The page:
Huisingh Handles Technology
So when he decided to go into business for himself, Rob Huisingh set out to learn all he could about how Web sites work and what it took to put one together, maintain it and make it work for a client’s e-commerce strategy.
Three years later, and after the kind of adversity many entrepreneurs experience when they start their own business, Huisingh’s company is evolving into something bigger, moving from a developer of Web sites to a multi-media firm that serves clients in a variety of formats they can use to promote and market their products or service.
“Business is picking up and we’re heading into new areas that we haven’t before,” said Huisingh, the president of Media Quest, a small Muskegon company that began life in October 1999 as H2ML Inc.
Beyond Web site development, maintenance and hosting, Media Quest offers customers a range of media services that include marketing, graphic and logo design, brochures, Flash productions for videos on DVD and CD-ROM.
The transition for the company began as customers asked if H2ML could do more. Customers that hired H2ML to do Web sites, for example, were interested in having a new logo developed with it or having their marketing brochures updated.
Those kinds of requests opened doors for the company and led to the transition into a multimedia firm and a new name that better reflects its service offerings.
As an example of the kind of work Media Quest now does, Huisingh shows off a package developed for a real estate firm representing the developers of a Spring Lake condominium project. The package includes a Web site, a logo and graphics, a CD-ROM with a video presentation of the development’s exterior and interior designs, printed marketing materials, and even the booth for an exhibit at a recent trade show.
The company “is evolving” and offers everything “from pixels to print,” said Huisingh, who had spent most of his business career in international sales.
Huisingh decided to venture out on his own after becoming wary of the corporate world’s bureaucracy and downsizing. A father of five young children, he wanted to have more control over the decisions that affected his livelihood and family.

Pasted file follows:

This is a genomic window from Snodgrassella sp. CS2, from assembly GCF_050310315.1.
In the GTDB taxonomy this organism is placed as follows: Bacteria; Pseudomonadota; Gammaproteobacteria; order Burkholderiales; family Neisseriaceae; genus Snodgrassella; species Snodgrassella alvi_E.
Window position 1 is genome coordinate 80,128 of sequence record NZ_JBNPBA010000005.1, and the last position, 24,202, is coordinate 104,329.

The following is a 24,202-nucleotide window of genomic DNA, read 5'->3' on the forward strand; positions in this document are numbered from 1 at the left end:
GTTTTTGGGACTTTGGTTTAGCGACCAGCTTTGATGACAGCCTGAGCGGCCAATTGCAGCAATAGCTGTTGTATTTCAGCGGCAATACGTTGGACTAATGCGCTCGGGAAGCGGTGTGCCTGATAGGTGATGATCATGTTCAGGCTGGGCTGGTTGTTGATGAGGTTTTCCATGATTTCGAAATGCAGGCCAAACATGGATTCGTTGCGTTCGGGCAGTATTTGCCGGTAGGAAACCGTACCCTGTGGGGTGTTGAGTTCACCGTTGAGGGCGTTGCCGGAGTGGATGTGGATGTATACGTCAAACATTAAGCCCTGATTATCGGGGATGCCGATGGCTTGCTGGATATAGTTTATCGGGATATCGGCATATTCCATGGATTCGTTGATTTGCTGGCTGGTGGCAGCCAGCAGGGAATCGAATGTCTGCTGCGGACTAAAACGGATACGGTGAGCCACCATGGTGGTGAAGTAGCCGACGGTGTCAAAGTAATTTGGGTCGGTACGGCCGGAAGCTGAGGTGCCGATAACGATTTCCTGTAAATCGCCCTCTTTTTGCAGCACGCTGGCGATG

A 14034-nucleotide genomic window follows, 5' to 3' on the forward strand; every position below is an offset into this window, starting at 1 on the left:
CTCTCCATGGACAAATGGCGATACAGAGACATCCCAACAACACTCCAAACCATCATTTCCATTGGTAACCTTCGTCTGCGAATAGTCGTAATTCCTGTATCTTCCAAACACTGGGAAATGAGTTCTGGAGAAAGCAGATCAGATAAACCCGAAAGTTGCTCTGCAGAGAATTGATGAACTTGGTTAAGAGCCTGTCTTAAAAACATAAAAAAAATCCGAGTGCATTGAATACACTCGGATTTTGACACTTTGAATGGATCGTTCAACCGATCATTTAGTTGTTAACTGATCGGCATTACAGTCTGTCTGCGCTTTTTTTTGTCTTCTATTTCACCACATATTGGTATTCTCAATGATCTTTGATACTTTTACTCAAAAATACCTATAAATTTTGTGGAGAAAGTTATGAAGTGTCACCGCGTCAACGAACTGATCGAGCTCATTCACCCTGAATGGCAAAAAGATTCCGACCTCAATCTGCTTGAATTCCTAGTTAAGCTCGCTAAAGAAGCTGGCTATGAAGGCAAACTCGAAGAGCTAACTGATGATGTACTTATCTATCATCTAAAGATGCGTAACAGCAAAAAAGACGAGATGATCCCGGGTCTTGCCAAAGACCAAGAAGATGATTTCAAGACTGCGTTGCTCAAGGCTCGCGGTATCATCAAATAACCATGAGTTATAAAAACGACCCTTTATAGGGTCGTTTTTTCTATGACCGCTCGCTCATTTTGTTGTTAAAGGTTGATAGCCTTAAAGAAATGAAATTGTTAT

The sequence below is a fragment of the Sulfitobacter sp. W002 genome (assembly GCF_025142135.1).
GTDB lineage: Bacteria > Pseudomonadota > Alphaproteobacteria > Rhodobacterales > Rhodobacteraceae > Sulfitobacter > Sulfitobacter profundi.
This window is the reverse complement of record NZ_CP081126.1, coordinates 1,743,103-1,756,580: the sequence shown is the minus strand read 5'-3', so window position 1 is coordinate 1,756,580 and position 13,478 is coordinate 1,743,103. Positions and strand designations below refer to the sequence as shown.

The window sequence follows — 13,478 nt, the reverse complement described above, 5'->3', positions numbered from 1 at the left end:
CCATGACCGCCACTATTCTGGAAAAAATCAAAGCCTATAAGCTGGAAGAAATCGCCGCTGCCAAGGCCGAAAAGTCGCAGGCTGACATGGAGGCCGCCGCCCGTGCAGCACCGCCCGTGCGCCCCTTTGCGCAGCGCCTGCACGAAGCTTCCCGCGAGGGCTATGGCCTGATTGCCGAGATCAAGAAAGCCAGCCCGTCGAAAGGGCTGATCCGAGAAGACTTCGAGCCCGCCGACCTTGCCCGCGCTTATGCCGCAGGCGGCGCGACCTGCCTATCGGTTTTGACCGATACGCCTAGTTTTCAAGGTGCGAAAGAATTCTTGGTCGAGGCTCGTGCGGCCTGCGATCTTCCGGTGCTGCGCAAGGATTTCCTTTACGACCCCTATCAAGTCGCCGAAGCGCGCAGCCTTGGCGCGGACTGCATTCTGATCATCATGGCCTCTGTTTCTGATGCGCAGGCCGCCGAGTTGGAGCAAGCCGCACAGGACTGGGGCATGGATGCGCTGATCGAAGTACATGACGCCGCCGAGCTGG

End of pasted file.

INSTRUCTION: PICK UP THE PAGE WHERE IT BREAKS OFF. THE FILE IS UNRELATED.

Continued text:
“I decided I had enough of this corporate situation. I was thoroughly disillusioned, giving my heart and soul and not getting anything out of it,” Huisingh said.
Huisingh launched H2ML after leaving Information Products Inc., a subsidiary of Holland-based Donnelly Corp., where he worked for a year and a half as account sales manager, focusing on Asian markets.
Huisingh previously spent eight years as regional sales manager for the Asia-Pacific region at Lorin Industries Inc. in Muskegon, a manufacturer of anodized aluminum coil products. The position had him traveling abroad for about 25 weeks of the year. He was the so-called “Marine” of the sales department: the “first guy on the beach” working to establish a beachhead by which to penetrate a new market.
A Holland native and 1986 graduate of Hope College, where he earned a degree in business administration, Huisingh spent a year in Germany after college, then came home and went to work for X-Rite Inc. in Grandville, where he was international sales manager from 1988 to 1990.
Now on his own, Huisingh says the allure of running his own business is the variety of clients with which Media Quest works and the assortment of projects they need done. He also enjoys the change of pace. After past jobs where a project typically took two to three years to complete, Huisingh has found to his liking the two- to three-month timeframe involved in completing a project for a Media Quest customer.
“It’s always something new. There’s that constant changing environment of new clients and new areas that I find very fascinating,” said Huisingh, who’s also driven by the creative process involved.
Huisingh went through all of the apprehensions and hardships that many entrepreneurs experience when they try to build a small business. And for good reason.
In his first year, when he ran H2ML from his basement, he went from making “exceptionally good money” to operating a business “without a lot of capital” that struggled to build a customer base.
“It was terrible. It was absolutely terrible,” Huisingh said of the early going for the company. “There were multiple times during the last few years when I asked ‘What am I doing?’
“But I was in it for the long haul and I was invested and decided I was going to make it work.”
Today, with new equity partners coming on board and Media Quest venturing into other media services and building its client roster, Huisingh is feeling more confident about the future and “sleeping much better at night.”
“The checks are coming in regularly,” he said. “We’re really starting to see the light at the end of the tunnel.”